World champion Omar suspended for Anti-Doping violation

Egyptian athlete had won gold and set a world record in April 2014. 09 Dec 2014
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The IPC will continue to educate athletes and their support staff on the importance of anti-doping.

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The International Paralympic Committee (IPC) has announced that Egyptian world champion powerlifter Fatma Omar has been suspended and fined for an Anti-Doping Rule violation.

Omar returned an adverse analytical finding for Clomiphene in a urine sample provided on 8 April 2014 following her participation at the IPC Powerlifting World Championships in Dubai, UAE. This substance is included on the World Anti-Doping Agency (WADA) 2014 Prohibited List under the category S4. Hormone and Metabolic Modulators and is prohibited both in and out of competition.

As a result of her violation, Omar will be ineligible from competition for two years from 16 May 2014, the date the athlete was notified and provisionally suspended, until 15 May 2016 and has been fined EUR 1,500.

All Omar’s results obtained from the date of the test and onwards will be disqualified including forfeiture of any medals, points, records and prizes. This includes the gold medal she won on 8 April and world record she set in the women’s up to 61kg class at the 2014 IPC Powerlifting World Championships. As a result, Mexico’s Amalia Perez will now receive the gold, and the Chinese pair of Yan Yang and Jianjin Cui, the silver and bronze respectively.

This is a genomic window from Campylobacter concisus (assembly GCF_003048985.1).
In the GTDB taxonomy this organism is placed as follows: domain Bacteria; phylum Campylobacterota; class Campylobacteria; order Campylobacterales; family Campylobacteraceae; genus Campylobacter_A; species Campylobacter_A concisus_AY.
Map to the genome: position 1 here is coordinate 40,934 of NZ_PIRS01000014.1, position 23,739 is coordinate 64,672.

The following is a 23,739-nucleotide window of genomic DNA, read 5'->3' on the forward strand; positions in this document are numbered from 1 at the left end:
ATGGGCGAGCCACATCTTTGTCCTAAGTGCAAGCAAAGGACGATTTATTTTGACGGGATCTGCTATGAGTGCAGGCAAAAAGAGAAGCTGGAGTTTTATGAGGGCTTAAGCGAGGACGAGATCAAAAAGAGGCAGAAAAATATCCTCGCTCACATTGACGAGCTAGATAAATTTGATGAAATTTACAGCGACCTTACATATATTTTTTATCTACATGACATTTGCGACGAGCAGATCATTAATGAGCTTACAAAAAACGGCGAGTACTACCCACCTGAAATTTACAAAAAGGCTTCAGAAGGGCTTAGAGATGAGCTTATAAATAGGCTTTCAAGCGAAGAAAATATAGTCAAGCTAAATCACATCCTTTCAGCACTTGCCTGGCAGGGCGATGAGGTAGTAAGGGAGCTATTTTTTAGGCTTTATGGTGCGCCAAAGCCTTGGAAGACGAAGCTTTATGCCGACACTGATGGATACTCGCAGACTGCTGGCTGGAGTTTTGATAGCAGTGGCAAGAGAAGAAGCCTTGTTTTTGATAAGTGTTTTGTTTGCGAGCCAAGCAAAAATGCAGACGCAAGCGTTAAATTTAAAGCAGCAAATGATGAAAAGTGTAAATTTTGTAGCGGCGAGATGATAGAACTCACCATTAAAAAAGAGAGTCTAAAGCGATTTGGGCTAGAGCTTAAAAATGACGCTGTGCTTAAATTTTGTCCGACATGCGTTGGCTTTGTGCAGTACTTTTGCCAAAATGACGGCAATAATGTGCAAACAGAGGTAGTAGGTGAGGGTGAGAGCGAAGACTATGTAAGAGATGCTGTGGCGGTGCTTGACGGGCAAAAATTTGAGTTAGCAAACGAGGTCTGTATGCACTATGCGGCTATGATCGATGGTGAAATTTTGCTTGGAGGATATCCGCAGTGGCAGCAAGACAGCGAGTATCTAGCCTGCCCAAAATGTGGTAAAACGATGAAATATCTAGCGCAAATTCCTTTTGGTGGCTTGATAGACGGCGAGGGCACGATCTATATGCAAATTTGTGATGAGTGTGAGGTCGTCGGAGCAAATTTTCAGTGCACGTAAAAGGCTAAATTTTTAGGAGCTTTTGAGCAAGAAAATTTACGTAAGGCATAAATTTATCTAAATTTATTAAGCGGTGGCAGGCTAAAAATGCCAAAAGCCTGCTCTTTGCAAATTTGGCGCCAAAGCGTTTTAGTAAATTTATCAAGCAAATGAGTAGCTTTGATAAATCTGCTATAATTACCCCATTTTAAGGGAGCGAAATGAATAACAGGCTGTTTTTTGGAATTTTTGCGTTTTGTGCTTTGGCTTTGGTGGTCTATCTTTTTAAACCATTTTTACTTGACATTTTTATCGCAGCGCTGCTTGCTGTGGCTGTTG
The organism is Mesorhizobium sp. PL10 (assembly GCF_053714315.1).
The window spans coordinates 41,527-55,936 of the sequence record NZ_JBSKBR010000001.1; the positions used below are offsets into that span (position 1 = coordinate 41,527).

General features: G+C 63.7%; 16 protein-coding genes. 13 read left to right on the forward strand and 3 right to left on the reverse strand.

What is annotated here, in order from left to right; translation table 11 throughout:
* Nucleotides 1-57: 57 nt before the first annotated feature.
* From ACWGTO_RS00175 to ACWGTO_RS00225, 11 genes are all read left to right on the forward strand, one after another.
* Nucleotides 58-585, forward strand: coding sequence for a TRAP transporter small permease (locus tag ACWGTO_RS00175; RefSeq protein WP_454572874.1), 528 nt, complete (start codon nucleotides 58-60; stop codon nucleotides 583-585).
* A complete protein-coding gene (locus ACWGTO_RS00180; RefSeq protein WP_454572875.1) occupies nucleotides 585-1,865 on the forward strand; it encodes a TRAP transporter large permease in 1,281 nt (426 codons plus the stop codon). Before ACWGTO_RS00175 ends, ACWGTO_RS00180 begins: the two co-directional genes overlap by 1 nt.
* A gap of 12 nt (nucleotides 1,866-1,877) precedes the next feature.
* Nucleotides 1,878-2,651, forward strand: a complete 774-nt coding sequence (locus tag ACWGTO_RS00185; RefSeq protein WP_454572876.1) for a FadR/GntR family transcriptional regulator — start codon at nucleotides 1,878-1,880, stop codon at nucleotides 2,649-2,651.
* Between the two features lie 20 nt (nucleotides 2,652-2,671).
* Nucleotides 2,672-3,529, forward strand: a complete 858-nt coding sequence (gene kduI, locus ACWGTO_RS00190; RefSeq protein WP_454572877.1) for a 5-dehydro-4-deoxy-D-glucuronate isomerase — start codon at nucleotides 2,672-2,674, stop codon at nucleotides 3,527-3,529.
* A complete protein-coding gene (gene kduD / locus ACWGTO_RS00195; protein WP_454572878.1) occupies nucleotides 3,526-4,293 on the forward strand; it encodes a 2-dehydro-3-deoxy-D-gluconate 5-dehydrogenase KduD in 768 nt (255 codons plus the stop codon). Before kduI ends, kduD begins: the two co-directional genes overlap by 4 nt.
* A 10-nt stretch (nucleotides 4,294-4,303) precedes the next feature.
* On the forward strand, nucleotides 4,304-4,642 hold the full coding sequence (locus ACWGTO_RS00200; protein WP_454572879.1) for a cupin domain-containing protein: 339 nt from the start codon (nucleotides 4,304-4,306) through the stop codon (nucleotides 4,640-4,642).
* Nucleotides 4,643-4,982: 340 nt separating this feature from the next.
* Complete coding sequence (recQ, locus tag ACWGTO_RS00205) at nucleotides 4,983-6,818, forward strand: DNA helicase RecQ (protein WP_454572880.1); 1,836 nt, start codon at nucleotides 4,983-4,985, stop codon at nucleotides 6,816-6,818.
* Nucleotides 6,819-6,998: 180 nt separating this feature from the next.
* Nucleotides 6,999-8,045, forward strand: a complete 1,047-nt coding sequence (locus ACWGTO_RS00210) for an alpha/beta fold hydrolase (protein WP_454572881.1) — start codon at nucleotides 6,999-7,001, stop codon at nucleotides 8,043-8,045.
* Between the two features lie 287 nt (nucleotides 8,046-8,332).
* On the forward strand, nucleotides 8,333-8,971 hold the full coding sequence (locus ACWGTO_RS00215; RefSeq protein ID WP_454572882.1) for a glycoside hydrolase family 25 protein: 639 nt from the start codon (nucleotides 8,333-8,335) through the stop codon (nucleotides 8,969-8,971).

The principle of strict liability applies to anti-doping matters. Therefore, each athlete is strictly liable for the substances found in his or her sample, and that an anti-doping rule violation occurs whenever a prohibited substance (or its metabolites or markers) is found in his or her bodily specimen, whether or not the athlete intentionally or unintentionally used a prohibited substance or was negligent or otherwise at fault.

As a signatory of the World Anti-Doping Code (WADC), the IPC remains committed to a doping free sporting environment at all levels. The IPC, together with the International Federations and the National Paralympic Committees, established the IPC Anti-Doping Code to prevent doping in sport for Paralympic athletes, in the spirit of fair play. The IPC Anti-Doping Code is in conformity with the general principles of the WADC.

In 2015, IPC Powerlifting will be continuing its Raise the Bar – Say No! to Doping campaign at every major competition with the aim of educating athletes and teams about anti-doping.